Larry Todd, a professor with a doctorate degree in anthropology and chairman of the Park County Historic Preservation Commission, plans to take a crew of college students to Hidden Basin in the upper reaches of the South Fork of the Shoshone River.
“It’s one of those proverbial blank spots on the map. It’s an area we know nothing about,” Todd told the county commission last month.
“At present, we know nothing about what the past was like” in Park County’s southwestern corner, he said.
It’s possible the area was too harsh for prehistoric people and used only sparsely, but Todd thinks there’s plenty of items to be discovered.
“The reason we’ve never found anything ... is because we’ve never looked there,” he said.
Todd said in a federal grant proposal that the inventory “can help dispel the myth that ‘there’s nothing out there to worry about’” when managing back country areas. The site in question is located deep within Shoshone National Forest wilderness and the project — in partnership with the Shoshone — would include making recommendations for forest management. It will also help the researchers refine a GIS model that predicts where archeological sites may be found.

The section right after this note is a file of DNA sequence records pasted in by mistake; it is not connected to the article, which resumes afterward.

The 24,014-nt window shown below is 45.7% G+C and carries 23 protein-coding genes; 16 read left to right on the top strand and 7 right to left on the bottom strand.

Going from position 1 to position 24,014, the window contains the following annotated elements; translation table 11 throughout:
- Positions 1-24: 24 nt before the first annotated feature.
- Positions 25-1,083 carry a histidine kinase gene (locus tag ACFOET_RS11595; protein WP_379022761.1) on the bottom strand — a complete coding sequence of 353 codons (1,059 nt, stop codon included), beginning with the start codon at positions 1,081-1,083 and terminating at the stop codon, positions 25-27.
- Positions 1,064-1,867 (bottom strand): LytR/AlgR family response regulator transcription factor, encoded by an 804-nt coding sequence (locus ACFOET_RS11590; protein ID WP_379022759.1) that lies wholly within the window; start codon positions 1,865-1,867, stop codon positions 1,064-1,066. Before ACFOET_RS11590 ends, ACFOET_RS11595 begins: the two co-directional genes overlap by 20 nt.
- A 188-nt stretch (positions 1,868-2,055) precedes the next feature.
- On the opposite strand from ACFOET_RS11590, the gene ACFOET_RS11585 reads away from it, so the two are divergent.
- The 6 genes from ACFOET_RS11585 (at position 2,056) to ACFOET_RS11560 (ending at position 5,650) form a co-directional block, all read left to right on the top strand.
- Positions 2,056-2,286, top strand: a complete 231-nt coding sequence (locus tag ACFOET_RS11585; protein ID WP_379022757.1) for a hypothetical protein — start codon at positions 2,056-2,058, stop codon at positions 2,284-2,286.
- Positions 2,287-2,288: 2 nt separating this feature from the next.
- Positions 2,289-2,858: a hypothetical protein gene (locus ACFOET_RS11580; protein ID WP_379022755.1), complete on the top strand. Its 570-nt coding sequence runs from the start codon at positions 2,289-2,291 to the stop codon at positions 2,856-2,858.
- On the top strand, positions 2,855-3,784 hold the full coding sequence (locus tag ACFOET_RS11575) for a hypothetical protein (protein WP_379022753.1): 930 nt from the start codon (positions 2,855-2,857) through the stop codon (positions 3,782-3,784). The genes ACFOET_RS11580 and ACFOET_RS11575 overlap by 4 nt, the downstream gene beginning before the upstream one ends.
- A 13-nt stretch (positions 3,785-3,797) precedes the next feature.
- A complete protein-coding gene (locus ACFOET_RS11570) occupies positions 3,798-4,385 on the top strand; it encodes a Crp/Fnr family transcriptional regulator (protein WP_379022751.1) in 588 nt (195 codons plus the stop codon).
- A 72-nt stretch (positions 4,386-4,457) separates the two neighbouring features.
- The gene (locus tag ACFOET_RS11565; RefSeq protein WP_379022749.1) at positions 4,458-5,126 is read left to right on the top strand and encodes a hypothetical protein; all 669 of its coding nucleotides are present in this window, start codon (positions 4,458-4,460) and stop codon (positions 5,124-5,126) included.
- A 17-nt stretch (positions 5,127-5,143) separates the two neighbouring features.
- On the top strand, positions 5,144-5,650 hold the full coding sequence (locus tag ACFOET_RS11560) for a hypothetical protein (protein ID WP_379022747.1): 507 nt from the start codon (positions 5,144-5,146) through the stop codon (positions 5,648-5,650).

The Historic Preservation Commission received $18,266 of federal funding Jan. 8 through the State Historic Preservation Office to help inventory the Hidden Basin location. The field work would be conducted over a 10-day period in late July and early August. Six graduate and undergraduate students supervised by Todd and Laura Scheiber — a professor of anthropology at Indiana University — would complete the team. It’ll take about a half-dozen pack animals, 10 saddle horses and six to seven hours for them to get in and out of Hidden Basin.
Todd said the area — which burned the 2013 Hardluck Fire — is ripe for searching. Prior to traveling to Hidden Basin, the research team plans to spend time on lower-elevation, more accessible portions of the burn area in the South Fork drainage. That work also has federal funding in place.
In total, Todd hopes to search some 200 acres over the course of the summer and expects to document more than 10,000 pieces of chipped stone.
Part of the urgency is that wildfire not only makes things easier for researchers, but also looters and artifact thieves, Todd said.
The project would include the creation of a Meeteetse Museum exhibit titled “Heritage At Risk” that would discuss the consequences of artifact theft — such as how even taking small items can stymie researchers’ ability to reconstruct the past.
Without making a simultaneous effort at public education, Todd wrote, “recreational vandalism has the potential to destroy much more than any inventory could document.”